The Chess Variant Pages Menu




Twinkie Danger Chess

By Ralph Betza

Twinkie Danger Chess is a sweetened version of Twinkle Danger Chess with a creamy filling.

Twinkie Danger Chess exists to be easy; easy to play, that is, though perhaps not easy to play well because any form of Nick Danger Chess ( not to be confused with this game by Ralph Betza, also called Nick Danger Chess) is implicitly more complex than FIDE Chess.

Rules of Twinkie Danger Chess

Rule Zero: the rules of chess apply except as follows.

  1. Twinkie Danger Chess is played on two boards; at the start of the game, board 0 is exactly like the FIDE Chess board, and board 1 is empty and inaccessible.

  2. Starting with Black's first turn, each player makes a two-part move; the first part is a legal move (which means you must get out of check), and the second part optionally makes or breaks a link (subject to the definitions and restrictions which follow).

  3. Definition of link: A link turns two squares into one square, and so a piece which stands on a linked square may make any legal move available to it from either location. In other words, a piece on a linked square exists in two places at once.

  4. Kings and links: A King can never be on a linked square; this means that you may not link a square containing a King, and that when a King moves onto a linked square, the link is broken (and the King always stays on board 0).

  5. Ownership of links: Only the player who made a link can break it (except by moving a King onto the square). The player who made the link owns it in this sense, and there is a limit on the number of links a player may own.

    A link is still a link, no matter who owns it, and so any piece (except the King) can be in two places at once by moving onto a linked square no matter who owns the link.

  6. Making a link: Links may be made only between the same square on different boards. At least one of the two squares must be empty, neither can contain a King, and the link cannot be made if the player already owns the maximum number of links.

  7. Breaking a link: When you unlink an occupied square, you choose on which of the two possible squares the occupying piece remains. (But the King always stays on board 0).

  8. Limit: Each player may own no more than two links.

  9. In the endgame, you may not make a link unless you have at least four pieces including your King. Existing links are not broken when you fall below this limit, but you may not make any new ones.

Opening Example of Twinkie Danger Chess

1. 0e2-0e4, 0d7-0d5/+d5

Black's first move links d5 on board 0 to d5 on board 1; this example teaches the suggested notation by example.

2. 0e4x0d5/+d1

The Queen now exists on both boards, and can recapture at d5. Has White won a Pawn?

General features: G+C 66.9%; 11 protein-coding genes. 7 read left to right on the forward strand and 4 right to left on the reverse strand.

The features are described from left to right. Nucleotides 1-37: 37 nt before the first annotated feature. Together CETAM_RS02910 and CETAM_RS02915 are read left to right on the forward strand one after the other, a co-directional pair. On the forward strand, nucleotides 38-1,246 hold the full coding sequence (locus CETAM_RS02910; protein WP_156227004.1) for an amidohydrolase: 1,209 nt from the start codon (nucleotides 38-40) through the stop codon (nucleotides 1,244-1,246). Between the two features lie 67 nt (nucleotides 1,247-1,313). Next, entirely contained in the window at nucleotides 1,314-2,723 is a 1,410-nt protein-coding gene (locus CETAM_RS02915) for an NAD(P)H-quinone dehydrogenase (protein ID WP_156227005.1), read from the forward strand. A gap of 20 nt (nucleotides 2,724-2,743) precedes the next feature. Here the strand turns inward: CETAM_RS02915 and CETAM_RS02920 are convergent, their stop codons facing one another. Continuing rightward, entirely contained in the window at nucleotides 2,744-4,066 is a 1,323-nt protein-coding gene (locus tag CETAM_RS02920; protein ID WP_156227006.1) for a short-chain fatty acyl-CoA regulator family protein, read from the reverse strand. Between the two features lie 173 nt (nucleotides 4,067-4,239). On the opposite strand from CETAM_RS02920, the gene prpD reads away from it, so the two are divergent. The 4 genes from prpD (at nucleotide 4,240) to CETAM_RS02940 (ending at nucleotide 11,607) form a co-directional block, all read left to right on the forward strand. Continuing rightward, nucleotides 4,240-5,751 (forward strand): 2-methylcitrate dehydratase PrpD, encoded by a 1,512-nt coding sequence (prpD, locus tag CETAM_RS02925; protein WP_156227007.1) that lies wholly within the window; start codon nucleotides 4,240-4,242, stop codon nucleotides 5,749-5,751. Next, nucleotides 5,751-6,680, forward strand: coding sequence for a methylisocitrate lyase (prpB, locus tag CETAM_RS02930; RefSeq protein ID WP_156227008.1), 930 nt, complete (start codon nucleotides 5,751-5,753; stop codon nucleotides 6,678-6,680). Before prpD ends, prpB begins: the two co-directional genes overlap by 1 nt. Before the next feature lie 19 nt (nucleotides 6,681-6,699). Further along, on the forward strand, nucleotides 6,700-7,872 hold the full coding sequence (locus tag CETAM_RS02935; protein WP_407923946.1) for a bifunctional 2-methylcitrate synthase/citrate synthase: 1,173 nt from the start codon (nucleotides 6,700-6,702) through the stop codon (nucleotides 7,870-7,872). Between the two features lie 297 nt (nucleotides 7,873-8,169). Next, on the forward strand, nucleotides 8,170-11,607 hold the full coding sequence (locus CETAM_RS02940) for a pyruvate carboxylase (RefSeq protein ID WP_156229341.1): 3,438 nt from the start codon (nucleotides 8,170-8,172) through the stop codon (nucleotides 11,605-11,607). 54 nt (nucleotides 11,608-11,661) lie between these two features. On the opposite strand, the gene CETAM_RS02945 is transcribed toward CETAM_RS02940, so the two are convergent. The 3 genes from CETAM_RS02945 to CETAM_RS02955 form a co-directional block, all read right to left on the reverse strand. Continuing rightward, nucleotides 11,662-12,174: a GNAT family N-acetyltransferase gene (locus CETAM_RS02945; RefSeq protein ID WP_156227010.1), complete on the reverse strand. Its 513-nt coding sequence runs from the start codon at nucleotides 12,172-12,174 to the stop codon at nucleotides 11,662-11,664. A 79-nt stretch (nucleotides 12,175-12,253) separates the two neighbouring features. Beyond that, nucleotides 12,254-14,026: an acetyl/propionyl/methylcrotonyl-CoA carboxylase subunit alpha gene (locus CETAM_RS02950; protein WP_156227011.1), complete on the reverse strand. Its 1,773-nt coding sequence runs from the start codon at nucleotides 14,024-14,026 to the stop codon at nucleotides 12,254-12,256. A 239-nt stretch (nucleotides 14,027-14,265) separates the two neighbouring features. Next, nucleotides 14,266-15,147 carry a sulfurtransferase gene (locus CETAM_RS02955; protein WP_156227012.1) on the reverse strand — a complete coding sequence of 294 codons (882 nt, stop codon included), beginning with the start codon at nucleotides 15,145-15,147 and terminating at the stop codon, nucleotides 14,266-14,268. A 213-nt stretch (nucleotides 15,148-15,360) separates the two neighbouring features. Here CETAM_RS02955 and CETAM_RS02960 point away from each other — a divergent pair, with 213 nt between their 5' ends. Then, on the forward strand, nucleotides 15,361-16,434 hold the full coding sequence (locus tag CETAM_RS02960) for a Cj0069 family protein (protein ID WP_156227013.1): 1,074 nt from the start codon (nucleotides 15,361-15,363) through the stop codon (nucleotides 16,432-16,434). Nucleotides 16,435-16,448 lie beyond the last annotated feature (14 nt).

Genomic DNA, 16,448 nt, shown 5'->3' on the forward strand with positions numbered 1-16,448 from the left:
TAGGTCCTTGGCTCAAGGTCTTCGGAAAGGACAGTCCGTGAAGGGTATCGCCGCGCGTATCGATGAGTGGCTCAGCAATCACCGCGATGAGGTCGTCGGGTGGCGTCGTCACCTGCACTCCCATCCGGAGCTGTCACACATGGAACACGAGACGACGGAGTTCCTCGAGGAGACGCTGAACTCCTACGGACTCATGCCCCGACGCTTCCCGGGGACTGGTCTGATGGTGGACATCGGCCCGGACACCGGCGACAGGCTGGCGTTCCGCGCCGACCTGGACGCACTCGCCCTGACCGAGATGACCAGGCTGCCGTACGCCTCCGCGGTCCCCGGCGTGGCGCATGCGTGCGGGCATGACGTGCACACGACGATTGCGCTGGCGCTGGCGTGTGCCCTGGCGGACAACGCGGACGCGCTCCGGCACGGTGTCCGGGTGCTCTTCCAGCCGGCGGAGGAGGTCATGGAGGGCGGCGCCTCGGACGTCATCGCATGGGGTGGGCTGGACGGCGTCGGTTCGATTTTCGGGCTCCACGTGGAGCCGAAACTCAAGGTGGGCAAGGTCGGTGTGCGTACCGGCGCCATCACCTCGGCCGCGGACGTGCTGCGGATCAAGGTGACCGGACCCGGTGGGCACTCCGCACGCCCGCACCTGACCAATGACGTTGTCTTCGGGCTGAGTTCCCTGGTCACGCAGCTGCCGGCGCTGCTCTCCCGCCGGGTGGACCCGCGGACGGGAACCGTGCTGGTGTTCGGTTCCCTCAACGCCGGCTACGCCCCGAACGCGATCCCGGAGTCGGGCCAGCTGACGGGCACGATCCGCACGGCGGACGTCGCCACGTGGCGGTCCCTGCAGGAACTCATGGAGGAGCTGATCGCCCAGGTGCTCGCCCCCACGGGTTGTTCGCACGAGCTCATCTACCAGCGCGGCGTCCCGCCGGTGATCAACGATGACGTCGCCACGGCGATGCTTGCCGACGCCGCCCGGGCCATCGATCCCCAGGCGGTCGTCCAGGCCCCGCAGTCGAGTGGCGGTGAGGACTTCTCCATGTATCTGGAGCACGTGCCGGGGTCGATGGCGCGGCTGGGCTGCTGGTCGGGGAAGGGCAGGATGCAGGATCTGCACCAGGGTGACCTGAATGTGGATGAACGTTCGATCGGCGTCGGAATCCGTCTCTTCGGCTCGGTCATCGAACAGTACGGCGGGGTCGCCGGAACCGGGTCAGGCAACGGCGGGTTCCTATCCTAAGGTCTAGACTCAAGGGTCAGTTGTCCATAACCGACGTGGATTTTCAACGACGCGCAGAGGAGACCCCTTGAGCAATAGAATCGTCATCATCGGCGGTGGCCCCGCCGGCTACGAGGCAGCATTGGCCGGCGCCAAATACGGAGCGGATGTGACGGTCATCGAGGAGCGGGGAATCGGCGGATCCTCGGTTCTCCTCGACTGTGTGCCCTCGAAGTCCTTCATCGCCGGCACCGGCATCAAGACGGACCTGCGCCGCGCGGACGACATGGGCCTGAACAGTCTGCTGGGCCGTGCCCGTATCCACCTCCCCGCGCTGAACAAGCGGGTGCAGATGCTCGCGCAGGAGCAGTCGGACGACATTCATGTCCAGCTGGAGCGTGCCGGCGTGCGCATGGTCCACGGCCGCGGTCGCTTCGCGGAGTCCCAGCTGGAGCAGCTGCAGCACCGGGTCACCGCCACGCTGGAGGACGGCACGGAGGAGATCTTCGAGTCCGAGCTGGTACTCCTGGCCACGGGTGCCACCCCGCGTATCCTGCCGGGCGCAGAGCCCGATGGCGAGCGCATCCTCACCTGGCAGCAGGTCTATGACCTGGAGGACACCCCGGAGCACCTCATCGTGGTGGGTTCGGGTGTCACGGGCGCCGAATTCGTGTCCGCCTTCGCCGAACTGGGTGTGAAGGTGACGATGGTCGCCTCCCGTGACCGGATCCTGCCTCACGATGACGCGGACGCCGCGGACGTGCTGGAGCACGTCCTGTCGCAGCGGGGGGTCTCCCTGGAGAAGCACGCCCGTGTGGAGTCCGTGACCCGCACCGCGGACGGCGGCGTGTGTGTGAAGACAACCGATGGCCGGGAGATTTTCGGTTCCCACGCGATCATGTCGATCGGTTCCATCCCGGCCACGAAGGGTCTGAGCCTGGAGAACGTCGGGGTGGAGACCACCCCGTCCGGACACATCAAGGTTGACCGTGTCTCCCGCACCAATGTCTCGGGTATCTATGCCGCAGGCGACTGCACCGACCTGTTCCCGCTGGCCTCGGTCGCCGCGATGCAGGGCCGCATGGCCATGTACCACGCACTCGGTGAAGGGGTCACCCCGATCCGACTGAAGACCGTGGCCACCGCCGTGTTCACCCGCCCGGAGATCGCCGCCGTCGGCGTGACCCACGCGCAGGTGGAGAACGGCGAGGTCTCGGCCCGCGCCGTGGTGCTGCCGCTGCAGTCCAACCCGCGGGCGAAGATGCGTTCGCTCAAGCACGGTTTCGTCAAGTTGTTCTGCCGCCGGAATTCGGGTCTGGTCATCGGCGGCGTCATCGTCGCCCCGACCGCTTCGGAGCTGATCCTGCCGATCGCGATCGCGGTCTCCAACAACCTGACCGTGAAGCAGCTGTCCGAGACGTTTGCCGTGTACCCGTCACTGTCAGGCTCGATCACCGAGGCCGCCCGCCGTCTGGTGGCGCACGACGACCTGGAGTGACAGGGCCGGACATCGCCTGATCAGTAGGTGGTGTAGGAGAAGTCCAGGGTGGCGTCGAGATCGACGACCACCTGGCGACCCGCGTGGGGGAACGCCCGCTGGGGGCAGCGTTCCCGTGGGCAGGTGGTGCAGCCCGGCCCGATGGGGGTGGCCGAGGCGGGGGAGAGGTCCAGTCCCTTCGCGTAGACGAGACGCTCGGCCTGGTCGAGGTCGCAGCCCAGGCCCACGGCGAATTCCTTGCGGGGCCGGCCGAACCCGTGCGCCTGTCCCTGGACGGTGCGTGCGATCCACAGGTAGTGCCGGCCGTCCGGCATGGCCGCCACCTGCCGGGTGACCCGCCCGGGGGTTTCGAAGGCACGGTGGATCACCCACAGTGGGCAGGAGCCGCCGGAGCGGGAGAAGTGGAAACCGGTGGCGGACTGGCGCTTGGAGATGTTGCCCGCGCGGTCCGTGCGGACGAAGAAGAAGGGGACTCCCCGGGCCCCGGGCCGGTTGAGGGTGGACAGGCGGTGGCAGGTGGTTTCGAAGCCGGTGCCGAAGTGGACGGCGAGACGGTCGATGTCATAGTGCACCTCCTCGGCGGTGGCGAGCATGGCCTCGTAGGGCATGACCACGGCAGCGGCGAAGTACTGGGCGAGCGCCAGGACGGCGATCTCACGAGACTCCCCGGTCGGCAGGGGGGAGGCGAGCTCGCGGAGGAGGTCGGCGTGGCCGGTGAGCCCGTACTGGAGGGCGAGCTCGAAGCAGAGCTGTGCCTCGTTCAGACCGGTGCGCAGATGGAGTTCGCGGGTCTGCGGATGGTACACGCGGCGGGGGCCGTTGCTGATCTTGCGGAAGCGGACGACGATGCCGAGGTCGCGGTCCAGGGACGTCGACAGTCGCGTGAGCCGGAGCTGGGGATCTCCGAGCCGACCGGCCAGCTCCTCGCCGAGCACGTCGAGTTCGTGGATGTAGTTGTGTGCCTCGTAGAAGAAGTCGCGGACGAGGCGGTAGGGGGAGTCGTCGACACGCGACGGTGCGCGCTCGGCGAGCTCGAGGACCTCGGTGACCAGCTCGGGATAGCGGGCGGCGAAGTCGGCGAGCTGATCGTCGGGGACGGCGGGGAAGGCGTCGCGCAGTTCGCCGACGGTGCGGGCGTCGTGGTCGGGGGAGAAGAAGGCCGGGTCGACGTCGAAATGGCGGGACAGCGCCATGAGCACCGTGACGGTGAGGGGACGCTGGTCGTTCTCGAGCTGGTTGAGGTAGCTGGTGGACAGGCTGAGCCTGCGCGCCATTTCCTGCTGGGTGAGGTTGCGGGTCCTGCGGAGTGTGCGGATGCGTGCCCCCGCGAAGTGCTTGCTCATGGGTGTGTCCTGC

2. ... Q0d8x0d5/-d5

Black breaks the link at d5, and therefore the Qd1 can no longer capture d5.

3. Q1d1-1h5

The White Queen is now the only piece on board 1; as such, she enjoys magnificent mobility but can attack nothing directly.

Indirectly, there is a threat; I urge you to try to find it before reading further.

3. ... 0g7-0g6/+g6

Now the Black Pawn appears on g6 on board 1, attacking the Queen. In response, Qh5xg6? is a very bad idea because g6 is linked, and therefore the Q also exists at 0g6 (the square g6 on board 0), where she can be captured by 7xg6 or by f7xg6.

Note that 4. Q1h5x1g6/-g6/Q1g6 is not legal because Black owns the link at g6; that is, White might think to try capturing the Pawn, breaking the link, and leaving the Q on board 1 -- but does not own the link at g6, so that part of this idea cannot be done.

Instead, White should play

4. B0f1-0b5+/+h5

and now Qh5 defends Bb5 and attacks Qd5 and Bb5 gives check, and Black loses.

Is this a brilliant move? No, because it is really the most basic and elementary tactic characteristic of the rules of the game. If you play more than a couple of games of Twinkie Danger Chess, you will be accustomed to this sort of tactical trick.

Endgame Example of Twinkie Danger Chess

Suppose we have White King at 0c2, White Pawn at 0b2, and Black King at 0c4. If there are no links to board 1, the position is exactly like FIDE Chess, an easy draw. Remember, nobody can make a new link now because there aren't enough pieces on the board.

If there is a link owned by White at b2 or at b3, White wins. No other link makes a difference.

The winning procedure is to move the Pawn onto board 1, advance it to Queen, and then use the link to return the Queen to board 0, if necessary wasting a tempo to avoid the stalemate with Qb3/Ka1. This works because White both owns and protects the link.

White wins because there is a link on a certain square. Is it luck, or foresight?

Summary of Twinkie Danger Chess

The previous article proposed an uncountable number of variants of Danger Chess, partial information with infinite boards, two boards with unlimited links, all sorts of things.

Those were the sort of variants that game designers love. As long as you can claim that the game is theoretically playable, that's enough; the joy is in the rules, not in the play.

Who cares if the game is too complicated for mortals to play?

Instead, Twinkie Danger Chess is simplified, and simplified to be playable, simplified to be only a bit more complex than FIDE Chess. Twinkie Danger Chess is for the player, not the designer.

Twinkie Danger Chess is meant to be played. So, play! and enjoy!

Different Armies

The point of Twinkie Danger Chess is to make the game more simple. Playing with different armies violates the major design goal of Twinkie Danger Chess.

However, the game seems to be value-preserving and therefore if you wish to play Twinkie Danger Chess with Different Armies, it should work.


Written by Ralph Betza.
WWW page created: May 23rd, 2003.